North American natural gas prices will gradually ease over the coming years and eventually return to sub-$5/MMBtu levels toward the end of the decade because of growth in liquefied natural gas (LNG) imports and U.S. and Canadian unconventional gas resources, Cambridge Energy Research Associates (CERA) predicted last week.
Major new LNG regasification projects will begin to come on stream in 2008, and as these new LNG supplies enter the market, North American price pressures will begin to ease, said Robert Ineson, who directs CERA's North American natural gas division. He issued the price briefing at CERAWeek 2006 in Houston. CERA is forecasting that LNG deliveries will outstrip continental gas demand growth between 2008 and 2010, which should send prices below $5.
"More than 60 North American regasification projects with a total potential capacity of more than 63 Bcf/d have been announced," Ineson said. "CERA projects total capacity will reach 16.8 Bcf/d by the end of the decade. Construction is already under way at several facilities."
Gas liquefaction capacity to supply North American LNG terminals is developing at a "steady clip," Ineson said. "Although LNG is likely to remain tight in the Atlantic Basin until late in this decade, current investments in new liquefaction capacity will increase global LNG supply significantly."
North American gas producers also are developing unconventional gas resources, including tight gas, shale gas and coalbed methane "at a frenetic pace, helping to offset the decline in conventional gas output," which in turn will bring prices down, Ineson said. "These efforts are raising total gas production substantially in key areas such as the Rocky Mountains and eastern Texas. Relative to 2004, CERA expects North American unconventional gas output to increase by 4.5 Bcf/d by 2010."
However, in the near term, demand for gas -- and subsequent high prices -- in the United States and Canada will exhibit "remarkable resilience." In the near term, "there will be little price elasticity in the residential, commercial and power sectors," said Ineson. "The industrial sector has already been pared back to a toughened core. Natural gas demand for power generation will grow despite ongoing price strength."
Ineson noted that "sustained natural gas price relief can occur only when demand is permanently destroyed or when substantial new sources of supply become available." Consumers will realize substantial price relief only if a significant increase is made in the supply of gas available to North America, he said, which will come in the form of LNG.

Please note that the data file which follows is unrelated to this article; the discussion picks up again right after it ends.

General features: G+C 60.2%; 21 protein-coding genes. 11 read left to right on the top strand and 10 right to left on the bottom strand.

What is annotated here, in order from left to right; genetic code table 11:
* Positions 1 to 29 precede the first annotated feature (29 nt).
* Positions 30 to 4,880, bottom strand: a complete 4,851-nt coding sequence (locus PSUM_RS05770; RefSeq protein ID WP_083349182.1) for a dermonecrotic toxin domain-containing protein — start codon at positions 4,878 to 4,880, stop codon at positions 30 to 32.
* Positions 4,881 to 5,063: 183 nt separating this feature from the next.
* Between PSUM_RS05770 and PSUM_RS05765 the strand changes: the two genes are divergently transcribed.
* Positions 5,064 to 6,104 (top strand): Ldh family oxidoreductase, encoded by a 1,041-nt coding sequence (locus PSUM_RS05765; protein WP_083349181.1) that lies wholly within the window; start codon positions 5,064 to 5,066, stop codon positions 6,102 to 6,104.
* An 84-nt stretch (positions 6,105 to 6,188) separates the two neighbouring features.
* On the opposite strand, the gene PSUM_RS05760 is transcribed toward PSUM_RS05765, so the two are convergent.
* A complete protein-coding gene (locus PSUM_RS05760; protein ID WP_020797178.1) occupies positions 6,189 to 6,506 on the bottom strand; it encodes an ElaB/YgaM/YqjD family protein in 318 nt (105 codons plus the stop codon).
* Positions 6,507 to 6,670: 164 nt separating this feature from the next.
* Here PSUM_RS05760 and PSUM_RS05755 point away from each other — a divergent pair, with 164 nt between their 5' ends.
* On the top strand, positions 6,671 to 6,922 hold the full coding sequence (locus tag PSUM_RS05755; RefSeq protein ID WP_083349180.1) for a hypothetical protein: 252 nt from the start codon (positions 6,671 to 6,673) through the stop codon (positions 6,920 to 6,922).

The gas price relief CERA is projecting "is by no means assured," Ineson noted. Many challenges to ease the pressure on gas prices remain, including increased competition for LNG supplies.
"LNG imports are not guaranteed because, as the key link in the emerging global natural gas market, North America must compete for incremental LNG supplies [with] Europe and even Asia," CERA noted. "As demonstrated in recent months, suppliers will divert available spot cargoes of LNG to markets where they can realize a higher price. North America will compete for that supply with countries around the world, some of whom simply need the gas more and are willing to pay a higher price for it."
Gas demand from the industrial sector, which is the largest consuming segment of the North American market, is forecast to slow through the end of this decade, but the decline will be gradual, according to CERA. "Strong product demand in the industries that rely heavily on natural gas has slowed the erosion of industrial demand for natural gas. Many gas-consuming industries are able to pass along higher energy costs to their customers."
Rising power sector gas use will drive total North American demand higher in the years ahead, according to CERA. Gas-demand growth in the power sector is "inevitable" as long as the economy grows. Other challenges to price relief include expected flat indigenous supply in North America, despite record levels of gas drilling activity.
CERA also is forecasting a continued "uncertain" political environment, which may pressure gas prices.
"As North American natural gas prices have retreated from their post-hurricane peak, the potential for legislative measures that would help boost continental natural gas supply or curtail demand has lessened. Congress is less likely to pass measures that would open to gas drilling any additional federal lands -- such as areas of the Outer Continental Shelf and the Rocky Mountains -- that are currently off limits to producers."
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